As is standard operating procedure the land sale as approved today will dedicate 30 percent of the proceeds plus sale and marketing fees to the redevelopment authority. The remaining portion of the $161,500 sale price will be put into the general fund for next year’s budget.

For more on the proposed development, see past coverage by my colleague Graham Kilmer of the project’s zoning committee hearing and City Plan Commission hearing.

What Future Park?

Zielinski is seeking to convert all five acres of the former Army Reserve site bordered by S. Logan Ave., S. Bay St., E. Lincoln Ave. and E. Conway St. into a city park.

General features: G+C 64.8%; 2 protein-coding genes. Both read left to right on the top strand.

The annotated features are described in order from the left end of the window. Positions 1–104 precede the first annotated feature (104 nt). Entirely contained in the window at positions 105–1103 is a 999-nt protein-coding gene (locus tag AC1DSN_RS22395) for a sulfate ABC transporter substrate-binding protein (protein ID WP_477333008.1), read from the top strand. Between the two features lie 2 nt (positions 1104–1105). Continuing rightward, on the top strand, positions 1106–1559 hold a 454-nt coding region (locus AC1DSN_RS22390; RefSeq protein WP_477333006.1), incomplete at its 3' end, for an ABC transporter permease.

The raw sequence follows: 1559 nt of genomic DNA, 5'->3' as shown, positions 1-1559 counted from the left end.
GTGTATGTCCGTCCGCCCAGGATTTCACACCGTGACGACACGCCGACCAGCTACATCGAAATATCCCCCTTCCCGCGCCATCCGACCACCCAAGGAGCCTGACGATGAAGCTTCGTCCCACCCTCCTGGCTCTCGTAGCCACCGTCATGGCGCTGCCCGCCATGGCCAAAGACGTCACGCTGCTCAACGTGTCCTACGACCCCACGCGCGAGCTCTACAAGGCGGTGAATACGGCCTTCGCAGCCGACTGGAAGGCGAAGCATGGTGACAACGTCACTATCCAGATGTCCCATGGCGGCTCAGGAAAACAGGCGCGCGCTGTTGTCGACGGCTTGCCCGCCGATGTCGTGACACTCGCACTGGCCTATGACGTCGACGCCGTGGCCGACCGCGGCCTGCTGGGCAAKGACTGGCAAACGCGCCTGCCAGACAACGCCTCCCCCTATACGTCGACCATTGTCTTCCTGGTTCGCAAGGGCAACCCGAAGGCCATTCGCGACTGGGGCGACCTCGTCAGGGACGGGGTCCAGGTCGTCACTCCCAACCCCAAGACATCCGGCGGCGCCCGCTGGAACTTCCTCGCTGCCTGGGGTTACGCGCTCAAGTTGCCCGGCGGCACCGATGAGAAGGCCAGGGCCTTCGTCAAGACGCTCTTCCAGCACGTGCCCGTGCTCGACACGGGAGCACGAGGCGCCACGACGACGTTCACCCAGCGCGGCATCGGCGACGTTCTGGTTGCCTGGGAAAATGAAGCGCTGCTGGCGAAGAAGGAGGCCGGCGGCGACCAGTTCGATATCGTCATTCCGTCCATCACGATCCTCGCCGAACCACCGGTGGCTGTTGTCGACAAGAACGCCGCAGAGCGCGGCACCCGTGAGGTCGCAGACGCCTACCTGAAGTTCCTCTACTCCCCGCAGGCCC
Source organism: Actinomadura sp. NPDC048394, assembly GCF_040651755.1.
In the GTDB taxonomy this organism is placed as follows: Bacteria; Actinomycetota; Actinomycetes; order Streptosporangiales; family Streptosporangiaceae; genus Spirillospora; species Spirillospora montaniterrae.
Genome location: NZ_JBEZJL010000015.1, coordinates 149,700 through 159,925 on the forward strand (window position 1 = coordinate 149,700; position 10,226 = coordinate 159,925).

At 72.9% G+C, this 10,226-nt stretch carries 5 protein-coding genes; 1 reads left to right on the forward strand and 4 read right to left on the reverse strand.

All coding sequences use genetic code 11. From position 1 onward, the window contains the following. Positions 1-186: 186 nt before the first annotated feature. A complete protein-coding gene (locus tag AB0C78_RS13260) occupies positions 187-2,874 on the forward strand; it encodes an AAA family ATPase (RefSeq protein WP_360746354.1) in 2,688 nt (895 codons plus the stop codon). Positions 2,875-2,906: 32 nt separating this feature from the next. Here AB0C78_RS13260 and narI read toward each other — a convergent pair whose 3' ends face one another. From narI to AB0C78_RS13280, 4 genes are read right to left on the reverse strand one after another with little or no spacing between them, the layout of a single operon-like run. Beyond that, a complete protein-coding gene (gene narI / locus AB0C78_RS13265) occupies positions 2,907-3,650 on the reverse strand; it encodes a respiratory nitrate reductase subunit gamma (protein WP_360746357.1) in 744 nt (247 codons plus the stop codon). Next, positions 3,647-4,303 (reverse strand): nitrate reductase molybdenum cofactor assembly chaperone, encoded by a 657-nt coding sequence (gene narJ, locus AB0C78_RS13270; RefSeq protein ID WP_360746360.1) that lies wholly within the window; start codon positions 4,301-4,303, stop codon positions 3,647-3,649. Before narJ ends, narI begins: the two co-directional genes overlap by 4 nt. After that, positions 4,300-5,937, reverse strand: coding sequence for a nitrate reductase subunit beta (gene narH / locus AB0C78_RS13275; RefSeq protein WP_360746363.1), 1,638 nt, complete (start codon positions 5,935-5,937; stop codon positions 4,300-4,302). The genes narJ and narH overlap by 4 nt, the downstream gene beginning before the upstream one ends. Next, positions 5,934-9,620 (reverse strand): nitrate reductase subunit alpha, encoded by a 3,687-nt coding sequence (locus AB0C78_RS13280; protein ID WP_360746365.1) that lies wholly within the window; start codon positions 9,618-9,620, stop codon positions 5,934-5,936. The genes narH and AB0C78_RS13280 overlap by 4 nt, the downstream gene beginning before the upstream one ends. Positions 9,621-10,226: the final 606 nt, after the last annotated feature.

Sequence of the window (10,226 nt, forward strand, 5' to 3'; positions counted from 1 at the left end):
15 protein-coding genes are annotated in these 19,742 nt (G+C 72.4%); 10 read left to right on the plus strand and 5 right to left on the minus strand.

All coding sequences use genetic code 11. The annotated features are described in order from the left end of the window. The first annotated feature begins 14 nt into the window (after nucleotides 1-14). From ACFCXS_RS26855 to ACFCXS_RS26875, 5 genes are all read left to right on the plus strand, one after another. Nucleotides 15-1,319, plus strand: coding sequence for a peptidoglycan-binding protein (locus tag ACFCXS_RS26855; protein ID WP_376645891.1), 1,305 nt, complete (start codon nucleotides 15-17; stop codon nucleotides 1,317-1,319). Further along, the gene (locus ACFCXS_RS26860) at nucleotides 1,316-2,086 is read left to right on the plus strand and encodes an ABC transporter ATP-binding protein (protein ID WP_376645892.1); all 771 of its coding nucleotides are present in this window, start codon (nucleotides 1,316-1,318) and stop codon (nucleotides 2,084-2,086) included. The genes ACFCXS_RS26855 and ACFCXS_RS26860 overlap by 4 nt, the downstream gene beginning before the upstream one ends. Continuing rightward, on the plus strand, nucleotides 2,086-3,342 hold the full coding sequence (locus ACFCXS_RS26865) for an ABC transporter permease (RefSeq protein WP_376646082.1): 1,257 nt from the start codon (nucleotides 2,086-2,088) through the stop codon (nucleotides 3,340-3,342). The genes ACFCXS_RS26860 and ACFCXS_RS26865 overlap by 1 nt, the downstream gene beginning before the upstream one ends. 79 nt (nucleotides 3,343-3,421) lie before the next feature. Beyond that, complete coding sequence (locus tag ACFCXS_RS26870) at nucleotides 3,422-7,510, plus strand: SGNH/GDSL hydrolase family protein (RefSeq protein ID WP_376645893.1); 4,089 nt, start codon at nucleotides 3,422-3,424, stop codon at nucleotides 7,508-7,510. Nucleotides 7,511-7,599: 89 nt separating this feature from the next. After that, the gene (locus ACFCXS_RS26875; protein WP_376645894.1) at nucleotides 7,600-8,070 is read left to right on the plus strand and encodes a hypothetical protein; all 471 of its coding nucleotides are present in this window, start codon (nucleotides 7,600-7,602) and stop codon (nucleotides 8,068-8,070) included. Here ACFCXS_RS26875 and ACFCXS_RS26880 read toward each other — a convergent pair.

The city, with Zielinski’s support to issue a RFP at the time, had sought to develop the parcel in 2008, with a listing price of of $2.03 million. Zielinski ended up opposing the proposal selected the city.

Zielinski again advanced a proposal in 2015 to redevelop the site with environmentally-friendly homes. That proposal ultimately didn’t advance.

The proposal comes as Zielinski has doubled-down on a stance that all high-density development in the district should be on S. Kinnickinnic Ave. and other commercial areas while what he causes “residential areas” should be free of high-density residential buildings.


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More about the Gateway to Bay View

Read more about Gateway to Bay View here

6 thoughts on “Eyes on Milwaukee: Bay View Gateway Approved”

  1. Toni Toni Toni says:

    YAY. This is great news for St Francis, Cudahy and other surrounding south side neighborhoods people of Bay View will be moving to…. To park their cars.